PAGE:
US-NEWS-ANTI-LOCKDOWN-PROTEST-HELD-AT-GRANT-5-TB.jpg

People attend a Reopen Illinois rally in Chicago's Grant Park on Memorial Day, May 25. Attendees were calling for Gov. JB Pritzker to end the state lockdown sooner than planned. Many businesses deemed to be nonessential have been closed in an effort to slow the spread of COVID-19.

At a Memorial Day rally in front of Buckingham Fountain, a crowd protested Gov. JB Pritzker’s stay-at-home order as an affront to the freedoms that service members have died defending. The well-received speeches, though, frequently veered into plugs for online learning courses or political futures.

State Rep. Darren Bailey, R-Xenia, who is locked in a legal battle with the governor over the order, urged onlookers to get involved in their local government and flood the phone lines of their elected officials.

The crowd, which held signs saying “F-U-J-B” and “Fire Pritzker,” called on Bailey to run for governor. He told the audience it was “time to replace career RINOs,” a pejorative term for Republicans who aren’t considered conservative enough.

“If God opens a door, I’ll go through that door,” Bailey said as the crowd erupted in cheers. “But it’s going to take a lot of work.”

Bailey, who was removed from the House floor last week for refusing to wear a mask in violation of a bipartisan rule, also insisted he held a fondness for Chicago, which runs counter to his previous statements. He did not, for example, mention that he has supported efforts to separate the city from the rest of the state.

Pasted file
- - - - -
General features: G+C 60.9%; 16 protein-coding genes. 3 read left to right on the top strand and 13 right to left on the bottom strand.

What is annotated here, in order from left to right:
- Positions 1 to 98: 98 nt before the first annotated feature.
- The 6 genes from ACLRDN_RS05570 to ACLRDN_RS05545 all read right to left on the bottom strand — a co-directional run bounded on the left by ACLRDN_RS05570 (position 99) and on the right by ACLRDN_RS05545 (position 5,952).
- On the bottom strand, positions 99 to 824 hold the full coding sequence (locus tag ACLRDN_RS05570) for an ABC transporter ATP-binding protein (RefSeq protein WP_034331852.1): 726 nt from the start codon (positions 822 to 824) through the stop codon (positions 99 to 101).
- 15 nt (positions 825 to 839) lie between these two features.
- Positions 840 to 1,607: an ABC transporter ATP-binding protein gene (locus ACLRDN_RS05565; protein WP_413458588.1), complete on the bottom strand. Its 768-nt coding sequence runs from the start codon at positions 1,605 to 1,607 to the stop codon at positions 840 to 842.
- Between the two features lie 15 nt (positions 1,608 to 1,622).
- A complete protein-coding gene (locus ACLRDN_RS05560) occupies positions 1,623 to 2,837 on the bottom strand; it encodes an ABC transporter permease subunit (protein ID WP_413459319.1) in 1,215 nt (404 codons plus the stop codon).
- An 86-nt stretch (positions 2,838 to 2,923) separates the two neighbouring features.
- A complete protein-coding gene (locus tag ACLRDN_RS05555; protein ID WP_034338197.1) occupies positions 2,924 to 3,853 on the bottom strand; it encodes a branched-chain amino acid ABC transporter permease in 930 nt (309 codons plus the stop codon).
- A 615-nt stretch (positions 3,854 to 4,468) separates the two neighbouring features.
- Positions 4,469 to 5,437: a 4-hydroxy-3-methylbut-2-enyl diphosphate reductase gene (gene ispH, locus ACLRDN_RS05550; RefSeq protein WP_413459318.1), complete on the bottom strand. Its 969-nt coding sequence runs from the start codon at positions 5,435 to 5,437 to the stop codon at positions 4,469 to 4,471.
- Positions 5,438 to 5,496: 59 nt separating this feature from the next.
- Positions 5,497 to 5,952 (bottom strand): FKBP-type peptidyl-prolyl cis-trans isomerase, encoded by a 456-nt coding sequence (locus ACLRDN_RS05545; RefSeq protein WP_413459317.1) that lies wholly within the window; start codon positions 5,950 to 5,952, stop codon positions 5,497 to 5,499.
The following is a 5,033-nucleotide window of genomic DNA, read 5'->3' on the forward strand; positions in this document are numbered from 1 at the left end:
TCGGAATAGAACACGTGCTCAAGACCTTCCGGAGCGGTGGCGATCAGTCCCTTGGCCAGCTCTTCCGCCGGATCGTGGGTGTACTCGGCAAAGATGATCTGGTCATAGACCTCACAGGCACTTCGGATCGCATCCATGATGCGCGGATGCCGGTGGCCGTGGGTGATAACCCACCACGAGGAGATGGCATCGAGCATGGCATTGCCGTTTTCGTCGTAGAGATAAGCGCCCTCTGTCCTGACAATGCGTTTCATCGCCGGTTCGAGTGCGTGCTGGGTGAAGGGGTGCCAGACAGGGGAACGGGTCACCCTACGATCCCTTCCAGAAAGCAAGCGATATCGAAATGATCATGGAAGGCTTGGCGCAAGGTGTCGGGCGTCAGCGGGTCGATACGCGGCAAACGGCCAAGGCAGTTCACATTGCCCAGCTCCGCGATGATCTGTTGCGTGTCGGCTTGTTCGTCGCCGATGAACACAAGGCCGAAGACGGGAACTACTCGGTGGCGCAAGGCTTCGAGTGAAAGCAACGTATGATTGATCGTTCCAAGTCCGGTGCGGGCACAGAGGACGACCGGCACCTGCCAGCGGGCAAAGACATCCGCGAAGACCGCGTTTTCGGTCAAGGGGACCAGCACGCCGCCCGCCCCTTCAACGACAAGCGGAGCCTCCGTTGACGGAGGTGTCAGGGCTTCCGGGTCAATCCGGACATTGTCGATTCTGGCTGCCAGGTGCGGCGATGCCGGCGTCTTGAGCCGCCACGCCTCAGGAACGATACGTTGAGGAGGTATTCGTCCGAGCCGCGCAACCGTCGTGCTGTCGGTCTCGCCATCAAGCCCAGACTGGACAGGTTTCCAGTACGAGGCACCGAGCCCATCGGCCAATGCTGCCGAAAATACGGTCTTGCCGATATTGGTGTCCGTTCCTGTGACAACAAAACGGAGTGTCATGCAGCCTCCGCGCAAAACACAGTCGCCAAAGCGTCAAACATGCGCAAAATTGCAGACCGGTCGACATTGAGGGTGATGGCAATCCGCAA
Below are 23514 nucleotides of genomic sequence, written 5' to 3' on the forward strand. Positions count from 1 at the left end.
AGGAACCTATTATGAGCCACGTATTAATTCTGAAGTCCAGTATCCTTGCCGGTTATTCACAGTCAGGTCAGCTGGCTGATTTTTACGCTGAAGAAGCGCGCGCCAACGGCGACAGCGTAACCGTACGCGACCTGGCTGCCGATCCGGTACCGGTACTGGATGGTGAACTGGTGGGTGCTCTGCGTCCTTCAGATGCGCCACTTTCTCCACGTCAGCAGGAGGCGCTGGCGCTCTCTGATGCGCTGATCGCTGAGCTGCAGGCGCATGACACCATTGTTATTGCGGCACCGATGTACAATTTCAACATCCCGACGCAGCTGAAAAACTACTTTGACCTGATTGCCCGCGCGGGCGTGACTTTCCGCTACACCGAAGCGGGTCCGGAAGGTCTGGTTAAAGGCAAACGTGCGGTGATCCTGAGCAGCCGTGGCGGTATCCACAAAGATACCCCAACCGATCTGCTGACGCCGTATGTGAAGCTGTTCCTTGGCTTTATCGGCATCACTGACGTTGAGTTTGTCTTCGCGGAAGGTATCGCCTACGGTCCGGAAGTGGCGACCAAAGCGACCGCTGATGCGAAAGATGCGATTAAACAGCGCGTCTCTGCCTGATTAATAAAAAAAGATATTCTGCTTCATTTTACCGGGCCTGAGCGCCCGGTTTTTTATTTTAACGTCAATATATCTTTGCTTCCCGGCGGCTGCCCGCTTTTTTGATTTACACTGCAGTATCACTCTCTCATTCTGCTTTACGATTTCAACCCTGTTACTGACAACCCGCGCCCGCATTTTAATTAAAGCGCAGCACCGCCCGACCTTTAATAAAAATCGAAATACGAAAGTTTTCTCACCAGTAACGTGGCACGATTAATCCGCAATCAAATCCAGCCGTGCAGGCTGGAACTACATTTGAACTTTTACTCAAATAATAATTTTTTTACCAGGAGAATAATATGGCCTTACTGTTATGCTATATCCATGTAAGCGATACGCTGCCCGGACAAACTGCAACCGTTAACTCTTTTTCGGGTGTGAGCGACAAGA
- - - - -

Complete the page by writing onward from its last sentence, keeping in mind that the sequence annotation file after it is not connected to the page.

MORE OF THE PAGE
“I love Chicago, it’s part of Illinois,” he said. “But sometimes when you raise a wayward child, you have to discipline that child.”

The event was organized by Anthony Delmedico, an Arizona-based entrepreneur, who promoted the event as part of a documentary called "Unconstitutional." He has predicted pandemic-related lockdowns soon will be viewed as “the biggest blunder in American History.”

At several points during the rally, Chicago police officers wearing face masks asked unmasked protesters to maintain 6 feet of social distance. One such request, repeated over a bullhorn by organizers, was met with boos and demands for police to arrest them if they didn’t like it.

Officers dispersed the protest, with the police department citing public health concerns in a statement.

“While we worked to ensure the First Amendment rights of those participating in today’s march, the organizers and participants were not practicing social distancing or abiding by the public health guidelines outlined in the stay-at-home order. Therefore, for the health and safety of all residents involved in the rally, the Chicago Police Department issued a dispersal of the crowd and ordered the organizers to shut down the event," the statement read.

___

(c)2020 the Chicago Tribune

Distributed by Tribune Content Agency, LLC.

(0) entries

Sign the guestbook.

Keep it Clean. Please avoid obscene, vulgar, lewd, racist or sexually-oriented language.
PLEASE TURN OFF YOUR CAPS LOCK.
Don't Threaten. Threats of harming another person will not be tolerated.
Be Truthful. Don't knowingly lie about anyone or anything.
Be Nice. No racism, sexism or any sort of -ism that is degrading to another person.
Be Proactive. Use the 'Report' link on each comment to let us know of abusive posts.
Share with Us. We'd love to hear eyewitness accounts, the history behind an article.